I think it has changed my writing a bit too. I never self-censored, but I always felt duty bound to observe the proprieties, especially when it comes to commenting in posts. I don’t give a shit any more. And I’m more inclined to observe things I would not have in the past, especially the lives of women. Perhaps this is because my mother and I are no longer estranged and my experience in Da Nang where her brother was killed in Vietnam really enlightened me about her life. Nothing like context to add to understanding and empathy. Also, I’ve always marveled at how certain male writers can create these amazing female characters. And I’ve tried even harder to observe women and listen to them and really, really pay attention. For that I am grateful.

The reason for some of these changes? Well, I don’t have anything to prove to anyone, anymore and I just don’t give a damn. It’s my life and I’m living it for me now. Not for anyone else. Just compare and contrast these two photos: here and here. Who looks happpier and more at peace with himself?

I’m also pushier–maybe a better adjective is assertive, inclined to pop my mouth off on occasions I wouldn’t normally do so. A good example: the other day in Lake Toba an Indian tourist was driving like a jackass in the road and damn near hit me. He did manage to run over the leg of the dog that was beside me. I ordered him to halt, get out of the car and apologize to the owners of the pet. He did as I asked.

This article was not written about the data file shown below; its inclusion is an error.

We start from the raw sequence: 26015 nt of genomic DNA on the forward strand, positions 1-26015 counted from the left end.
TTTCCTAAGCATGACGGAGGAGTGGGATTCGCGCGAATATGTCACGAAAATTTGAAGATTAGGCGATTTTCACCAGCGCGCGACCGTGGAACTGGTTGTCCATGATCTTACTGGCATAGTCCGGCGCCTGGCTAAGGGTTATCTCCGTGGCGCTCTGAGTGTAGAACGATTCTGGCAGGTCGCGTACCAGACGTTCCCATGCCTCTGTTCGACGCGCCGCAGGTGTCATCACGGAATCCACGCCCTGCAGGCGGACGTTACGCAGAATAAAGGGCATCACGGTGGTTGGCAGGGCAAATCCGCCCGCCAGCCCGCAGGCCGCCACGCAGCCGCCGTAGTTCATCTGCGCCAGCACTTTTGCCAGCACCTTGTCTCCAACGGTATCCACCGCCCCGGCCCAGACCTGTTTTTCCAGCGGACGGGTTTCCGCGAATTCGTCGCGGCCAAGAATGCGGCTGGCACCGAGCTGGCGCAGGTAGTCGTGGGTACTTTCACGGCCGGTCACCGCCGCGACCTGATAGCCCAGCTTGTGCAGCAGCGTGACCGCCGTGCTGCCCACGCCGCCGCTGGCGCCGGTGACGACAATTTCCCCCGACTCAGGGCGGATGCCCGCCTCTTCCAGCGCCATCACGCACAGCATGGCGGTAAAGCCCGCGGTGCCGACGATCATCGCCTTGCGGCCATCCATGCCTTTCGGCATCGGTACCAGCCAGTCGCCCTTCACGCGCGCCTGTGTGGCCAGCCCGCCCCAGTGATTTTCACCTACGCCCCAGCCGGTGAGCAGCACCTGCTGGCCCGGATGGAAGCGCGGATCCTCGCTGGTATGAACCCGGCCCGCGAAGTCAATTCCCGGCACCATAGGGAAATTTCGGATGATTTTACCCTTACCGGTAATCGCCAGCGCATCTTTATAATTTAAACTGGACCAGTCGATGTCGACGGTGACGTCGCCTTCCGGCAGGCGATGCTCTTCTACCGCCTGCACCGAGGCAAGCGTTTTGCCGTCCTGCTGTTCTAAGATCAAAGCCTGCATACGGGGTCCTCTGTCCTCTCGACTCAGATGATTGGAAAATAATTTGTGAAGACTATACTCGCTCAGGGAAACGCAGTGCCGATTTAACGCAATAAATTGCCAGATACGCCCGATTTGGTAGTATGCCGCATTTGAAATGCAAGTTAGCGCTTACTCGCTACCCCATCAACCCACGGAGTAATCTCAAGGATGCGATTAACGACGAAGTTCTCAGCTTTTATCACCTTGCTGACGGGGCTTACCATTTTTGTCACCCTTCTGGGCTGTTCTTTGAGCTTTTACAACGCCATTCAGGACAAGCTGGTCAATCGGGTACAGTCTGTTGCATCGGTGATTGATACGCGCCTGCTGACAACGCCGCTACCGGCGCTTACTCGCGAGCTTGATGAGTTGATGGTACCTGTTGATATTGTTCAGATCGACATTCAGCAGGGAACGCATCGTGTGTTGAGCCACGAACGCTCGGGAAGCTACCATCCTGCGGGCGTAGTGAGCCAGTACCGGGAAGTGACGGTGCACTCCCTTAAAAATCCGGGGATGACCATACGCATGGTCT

Two years ago I would never have done such a thing.

I’ve never had time for bullshitters and it’s growing even more intense now. With all the travel I’ve done I’m a much keener observer of bullshit than I used to be. I know when someone is full of it and when they are sincere. Strangely enough there are a lot of charlatans on the road. Not the locals mind you, they are usually almost always harmless–scam artists are pretty easy to pick out, especially since I’ve been mugged in Moscow, scammed in China and pretty much cheated in every country I’ve ever traveled in. It goes with the territory and there are always new scams. But one’s radar does get better and better over time. No, what I’m talking about are the backpackers, some of whom, well, I believe in ‘road karma.’ I’ve gone out of my way to help people out in many different countries but for some reason, on this trip in South East Asia most people I have met have just been really, well, shitty. Now Toba, that was different. But the in Thailand, Laos and here in Penang? Blech.

I’m also much more at peace with myself. I guess that’s an effect of finally letting go of some of my sillier dreams, getting over my demons (and all demons are usually pretty stupid too) and doing what I love: traveling and writing. There is something to be said for following one’s muse.

Will I be a better person when I return home, or worse? Or does it really even matter?

I don’t have those answers. And I don’t really care. I’m me, living in the moment. What else matters?

About the Author ()

I'm taking a year long road trip across the globe. I started in Singapore and will end in Austin, Texas sometime in late 2009. There are only two rules: no flying and I must see Penguins in the Antarctic.